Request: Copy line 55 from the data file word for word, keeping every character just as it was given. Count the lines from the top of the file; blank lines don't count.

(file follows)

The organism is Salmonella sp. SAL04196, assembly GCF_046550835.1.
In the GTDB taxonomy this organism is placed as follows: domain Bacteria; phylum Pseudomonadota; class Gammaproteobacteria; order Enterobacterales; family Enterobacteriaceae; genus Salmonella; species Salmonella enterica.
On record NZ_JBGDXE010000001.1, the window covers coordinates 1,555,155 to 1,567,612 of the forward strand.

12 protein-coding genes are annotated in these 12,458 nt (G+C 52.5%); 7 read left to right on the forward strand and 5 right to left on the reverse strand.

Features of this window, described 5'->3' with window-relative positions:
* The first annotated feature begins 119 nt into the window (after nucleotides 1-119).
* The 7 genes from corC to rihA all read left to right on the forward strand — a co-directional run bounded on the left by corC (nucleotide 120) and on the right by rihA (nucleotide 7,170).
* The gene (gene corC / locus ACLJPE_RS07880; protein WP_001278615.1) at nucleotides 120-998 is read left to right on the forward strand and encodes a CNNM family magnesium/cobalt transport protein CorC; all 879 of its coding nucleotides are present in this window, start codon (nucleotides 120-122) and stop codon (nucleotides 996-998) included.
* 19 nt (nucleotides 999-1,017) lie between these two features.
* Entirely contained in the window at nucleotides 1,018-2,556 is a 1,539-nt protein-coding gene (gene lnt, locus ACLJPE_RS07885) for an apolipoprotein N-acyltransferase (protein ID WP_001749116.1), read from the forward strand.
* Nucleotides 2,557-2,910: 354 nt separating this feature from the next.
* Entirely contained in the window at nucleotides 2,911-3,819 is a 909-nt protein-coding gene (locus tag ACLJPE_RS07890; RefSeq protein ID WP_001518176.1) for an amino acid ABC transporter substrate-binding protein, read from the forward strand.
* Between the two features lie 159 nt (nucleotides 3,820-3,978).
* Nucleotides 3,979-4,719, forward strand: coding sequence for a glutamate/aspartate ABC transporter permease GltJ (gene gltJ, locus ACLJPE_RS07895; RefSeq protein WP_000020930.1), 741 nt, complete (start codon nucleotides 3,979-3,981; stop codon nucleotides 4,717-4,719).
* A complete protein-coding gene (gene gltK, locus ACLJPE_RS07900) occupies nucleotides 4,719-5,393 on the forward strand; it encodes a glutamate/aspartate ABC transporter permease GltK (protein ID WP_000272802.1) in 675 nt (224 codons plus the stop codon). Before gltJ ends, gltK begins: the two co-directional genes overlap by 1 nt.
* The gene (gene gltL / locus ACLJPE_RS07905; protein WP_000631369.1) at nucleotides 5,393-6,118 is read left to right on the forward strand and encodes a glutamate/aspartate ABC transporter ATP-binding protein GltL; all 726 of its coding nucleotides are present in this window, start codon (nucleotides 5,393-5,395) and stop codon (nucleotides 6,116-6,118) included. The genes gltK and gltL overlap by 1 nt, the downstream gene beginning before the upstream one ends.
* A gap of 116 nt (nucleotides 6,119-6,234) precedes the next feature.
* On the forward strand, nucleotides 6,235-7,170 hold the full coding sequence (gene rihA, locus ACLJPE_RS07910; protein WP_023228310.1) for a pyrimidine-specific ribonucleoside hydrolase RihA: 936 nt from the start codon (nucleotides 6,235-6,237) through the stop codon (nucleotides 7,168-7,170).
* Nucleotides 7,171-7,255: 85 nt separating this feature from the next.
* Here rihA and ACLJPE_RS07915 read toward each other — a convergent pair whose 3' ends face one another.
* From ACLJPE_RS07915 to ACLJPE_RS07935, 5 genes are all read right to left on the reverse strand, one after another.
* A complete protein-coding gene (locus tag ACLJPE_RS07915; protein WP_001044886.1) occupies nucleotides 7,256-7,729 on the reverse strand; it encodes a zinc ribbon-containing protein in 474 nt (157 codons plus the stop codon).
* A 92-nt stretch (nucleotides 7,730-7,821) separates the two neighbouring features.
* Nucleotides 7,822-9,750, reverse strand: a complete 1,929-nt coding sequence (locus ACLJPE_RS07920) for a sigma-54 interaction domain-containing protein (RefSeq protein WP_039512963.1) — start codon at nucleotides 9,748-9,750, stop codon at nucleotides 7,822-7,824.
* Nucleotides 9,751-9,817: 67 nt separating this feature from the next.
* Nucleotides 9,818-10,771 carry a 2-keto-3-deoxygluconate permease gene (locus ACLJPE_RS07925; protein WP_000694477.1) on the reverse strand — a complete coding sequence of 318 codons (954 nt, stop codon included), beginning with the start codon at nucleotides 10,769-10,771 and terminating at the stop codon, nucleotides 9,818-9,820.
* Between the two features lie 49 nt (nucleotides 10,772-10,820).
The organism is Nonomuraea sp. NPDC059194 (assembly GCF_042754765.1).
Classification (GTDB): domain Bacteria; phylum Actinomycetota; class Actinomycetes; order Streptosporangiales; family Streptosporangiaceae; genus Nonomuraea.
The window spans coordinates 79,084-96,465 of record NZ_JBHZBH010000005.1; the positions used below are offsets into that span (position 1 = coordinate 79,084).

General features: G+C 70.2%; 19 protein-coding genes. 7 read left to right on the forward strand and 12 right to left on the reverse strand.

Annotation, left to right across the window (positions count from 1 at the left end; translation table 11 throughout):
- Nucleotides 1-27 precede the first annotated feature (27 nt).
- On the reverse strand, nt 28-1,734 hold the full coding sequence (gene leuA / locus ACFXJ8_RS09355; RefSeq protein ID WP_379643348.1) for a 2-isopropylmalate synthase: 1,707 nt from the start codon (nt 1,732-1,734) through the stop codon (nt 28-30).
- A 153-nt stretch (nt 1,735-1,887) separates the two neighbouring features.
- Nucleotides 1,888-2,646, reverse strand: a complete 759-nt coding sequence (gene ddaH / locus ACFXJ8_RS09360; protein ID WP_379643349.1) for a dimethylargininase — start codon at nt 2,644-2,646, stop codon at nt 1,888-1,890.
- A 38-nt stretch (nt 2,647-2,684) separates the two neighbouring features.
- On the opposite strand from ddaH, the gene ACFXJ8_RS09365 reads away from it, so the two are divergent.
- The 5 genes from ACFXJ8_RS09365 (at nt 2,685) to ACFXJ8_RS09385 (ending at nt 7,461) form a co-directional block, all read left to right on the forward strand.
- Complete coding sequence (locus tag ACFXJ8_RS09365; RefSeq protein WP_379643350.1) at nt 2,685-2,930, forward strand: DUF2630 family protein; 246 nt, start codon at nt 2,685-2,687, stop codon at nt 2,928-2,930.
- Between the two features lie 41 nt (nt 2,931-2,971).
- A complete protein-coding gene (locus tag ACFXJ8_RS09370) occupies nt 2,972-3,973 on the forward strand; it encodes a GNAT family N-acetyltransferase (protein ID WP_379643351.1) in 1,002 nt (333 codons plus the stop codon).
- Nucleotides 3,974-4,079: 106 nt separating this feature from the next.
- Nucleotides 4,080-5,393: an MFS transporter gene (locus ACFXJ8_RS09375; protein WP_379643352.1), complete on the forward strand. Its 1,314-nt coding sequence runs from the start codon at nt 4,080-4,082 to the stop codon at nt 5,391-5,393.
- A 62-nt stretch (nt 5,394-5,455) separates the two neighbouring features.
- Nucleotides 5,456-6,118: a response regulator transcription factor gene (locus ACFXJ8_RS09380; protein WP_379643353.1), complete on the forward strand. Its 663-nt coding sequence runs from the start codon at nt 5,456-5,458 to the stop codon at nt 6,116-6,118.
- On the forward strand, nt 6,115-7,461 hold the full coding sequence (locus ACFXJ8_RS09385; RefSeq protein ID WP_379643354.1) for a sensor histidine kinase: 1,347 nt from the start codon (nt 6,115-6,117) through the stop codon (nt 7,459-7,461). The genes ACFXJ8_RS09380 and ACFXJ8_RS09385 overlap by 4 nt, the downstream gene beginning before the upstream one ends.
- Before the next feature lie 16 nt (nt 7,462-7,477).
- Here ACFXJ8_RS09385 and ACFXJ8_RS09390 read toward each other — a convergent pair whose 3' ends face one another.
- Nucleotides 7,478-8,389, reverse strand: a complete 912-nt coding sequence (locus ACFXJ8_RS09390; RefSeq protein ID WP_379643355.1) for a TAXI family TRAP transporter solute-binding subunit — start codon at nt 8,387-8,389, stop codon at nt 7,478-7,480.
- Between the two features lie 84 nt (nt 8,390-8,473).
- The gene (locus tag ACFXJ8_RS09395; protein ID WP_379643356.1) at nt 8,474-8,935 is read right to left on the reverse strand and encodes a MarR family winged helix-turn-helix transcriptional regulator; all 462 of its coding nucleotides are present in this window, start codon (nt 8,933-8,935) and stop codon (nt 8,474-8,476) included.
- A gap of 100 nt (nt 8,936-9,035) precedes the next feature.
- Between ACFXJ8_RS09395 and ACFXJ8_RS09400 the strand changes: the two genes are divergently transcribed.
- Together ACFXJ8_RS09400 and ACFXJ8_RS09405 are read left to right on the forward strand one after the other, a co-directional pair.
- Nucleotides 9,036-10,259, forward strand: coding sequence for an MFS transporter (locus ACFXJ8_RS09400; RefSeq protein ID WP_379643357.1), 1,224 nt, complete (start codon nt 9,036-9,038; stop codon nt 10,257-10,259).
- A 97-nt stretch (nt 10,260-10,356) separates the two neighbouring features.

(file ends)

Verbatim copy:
- Together ACFXJ8_RS09400 and ACFXJ8_RS09405 are read left to right on the forward strand one after the other, a co-directional pair.